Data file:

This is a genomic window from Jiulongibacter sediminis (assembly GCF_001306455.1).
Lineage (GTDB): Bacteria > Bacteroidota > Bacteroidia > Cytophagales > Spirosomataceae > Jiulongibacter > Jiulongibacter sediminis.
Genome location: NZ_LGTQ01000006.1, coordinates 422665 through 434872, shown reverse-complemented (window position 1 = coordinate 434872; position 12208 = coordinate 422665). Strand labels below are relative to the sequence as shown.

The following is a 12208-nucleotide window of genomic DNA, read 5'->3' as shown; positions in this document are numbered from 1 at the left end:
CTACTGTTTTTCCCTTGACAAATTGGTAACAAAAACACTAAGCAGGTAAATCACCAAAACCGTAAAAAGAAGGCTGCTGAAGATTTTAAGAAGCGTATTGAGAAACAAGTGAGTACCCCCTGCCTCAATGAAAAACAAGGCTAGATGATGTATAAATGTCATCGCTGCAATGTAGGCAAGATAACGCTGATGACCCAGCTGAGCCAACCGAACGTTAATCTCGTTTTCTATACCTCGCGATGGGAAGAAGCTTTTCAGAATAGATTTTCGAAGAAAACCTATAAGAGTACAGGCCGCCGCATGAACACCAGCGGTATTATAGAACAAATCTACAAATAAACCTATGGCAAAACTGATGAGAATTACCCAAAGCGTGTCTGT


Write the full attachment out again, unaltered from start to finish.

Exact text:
This is a genomic window from Jiulongibacter sediminis (assembly GCF_001306455.1).
Lineage (GTDB): Bacteria > Bacteroidota > Bacteroidia > Cytophagales > Spirosomataceae > Jiulongibacter > Jiulongibacter sediminis.
Genome location: NZ_LGTQ01000006.1, coordinates 422665 through 434872, shown reverse-complemented (window position 1 = coordinate 434872; position 12208 = coordinate 422665). Strand labels below are relative to the sequence as shown.

The following is a 12208-nucleotide window of genomic DNA, read 5'->3' as shown; positions in this document are numbered from 1 at the left end:
CTACTGTTTTTCCCTTGACAAATTGGTAACAAAAACACTAAGCAGGTAAATCACCAAAACCGTAAAAAGAAGGCTGCTGAAGATTTTAAGAAGCGTATTGAGAAACAAGTGAGTACCCCCTGCCTCAATGAAAAACAAGGCTAGATGATGTATAAATGTCATCGCTGCAATGTAGGCAAGATAACGCTGATGACCCAGCTGAGCCAACCGAACGTTAATCTCGTTTTCTATACCTCGCGATGGGAAGAAGCTTTTCAGAATAGATTTTCGAAGAAAACCTATAAGAGTACAGGCCGCCGCATGAACACCAGCGGTATTATAGAACAAATCTACAAATAAACCTATGGCAAAACTGATGAGAATTACCCAAAGCGTGTCTGT